One way out of this dilemma is to permit master's candidates to fulfill requirements in another discipline by taking undergraduate survey courses for graduate credit. Perhaps even if this is done-and almost certainly if it is not done-history students who study other disciplines will continue to elect courses most like their own. And unless the faculties clarify their thinking on these matters history students who take courses in other disciplines will take widely varying amounts of work. At present 51% of the university departments that report any requirement of work in other disciplines require only one or two courses; one-fourth require three courses and another fourth require four or more courses.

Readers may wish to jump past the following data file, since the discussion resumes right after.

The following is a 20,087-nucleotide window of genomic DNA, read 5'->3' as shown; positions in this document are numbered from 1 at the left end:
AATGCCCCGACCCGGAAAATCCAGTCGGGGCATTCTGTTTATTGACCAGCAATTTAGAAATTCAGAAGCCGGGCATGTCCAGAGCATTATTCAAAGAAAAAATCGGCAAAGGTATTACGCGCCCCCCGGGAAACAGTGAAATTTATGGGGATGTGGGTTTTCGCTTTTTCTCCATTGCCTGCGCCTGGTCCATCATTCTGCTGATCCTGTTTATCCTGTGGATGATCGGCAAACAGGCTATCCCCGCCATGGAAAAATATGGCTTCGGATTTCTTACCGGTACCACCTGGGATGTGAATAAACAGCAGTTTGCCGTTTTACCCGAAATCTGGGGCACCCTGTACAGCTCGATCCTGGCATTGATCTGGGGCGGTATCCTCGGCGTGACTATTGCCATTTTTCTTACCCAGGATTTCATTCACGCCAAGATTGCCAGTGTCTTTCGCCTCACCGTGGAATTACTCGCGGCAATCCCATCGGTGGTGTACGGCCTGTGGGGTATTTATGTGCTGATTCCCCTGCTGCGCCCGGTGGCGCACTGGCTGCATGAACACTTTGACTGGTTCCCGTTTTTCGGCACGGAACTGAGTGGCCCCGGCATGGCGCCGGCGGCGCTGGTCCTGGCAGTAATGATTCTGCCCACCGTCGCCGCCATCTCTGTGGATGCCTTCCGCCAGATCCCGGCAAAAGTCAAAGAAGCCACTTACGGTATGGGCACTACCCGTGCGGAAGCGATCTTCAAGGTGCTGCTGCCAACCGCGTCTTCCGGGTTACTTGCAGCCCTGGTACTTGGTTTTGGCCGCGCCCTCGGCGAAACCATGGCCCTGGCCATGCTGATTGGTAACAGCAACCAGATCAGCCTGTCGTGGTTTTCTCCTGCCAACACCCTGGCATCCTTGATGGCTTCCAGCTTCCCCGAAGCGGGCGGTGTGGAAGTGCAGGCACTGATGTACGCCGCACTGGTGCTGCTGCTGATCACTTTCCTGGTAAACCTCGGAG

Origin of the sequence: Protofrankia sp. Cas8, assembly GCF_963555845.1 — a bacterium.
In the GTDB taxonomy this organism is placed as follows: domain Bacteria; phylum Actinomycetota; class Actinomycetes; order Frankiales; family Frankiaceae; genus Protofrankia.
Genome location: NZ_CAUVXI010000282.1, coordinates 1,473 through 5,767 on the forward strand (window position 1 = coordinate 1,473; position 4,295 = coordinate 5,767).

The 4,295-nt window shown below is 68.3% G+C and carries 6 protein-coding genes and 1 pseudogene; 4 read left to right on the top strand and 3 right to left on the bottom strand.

The variety of practices that has been noted at every stage of master's training appears also in the final testing procedure. Some departments-apparently as many as 15 to 20%-require neither a written nor an oral terminal examination. A few (perhaps 4%) require one or the other of each student (presumably letting him choose between trial by fire and trial by water). A larger number of the departments-almost 20% of those requiring a terminal examination-specify that the examination is to be written; somewhat more (approximately 30%) require both a written and an oral examination; and still more about half-administer an oral examination only.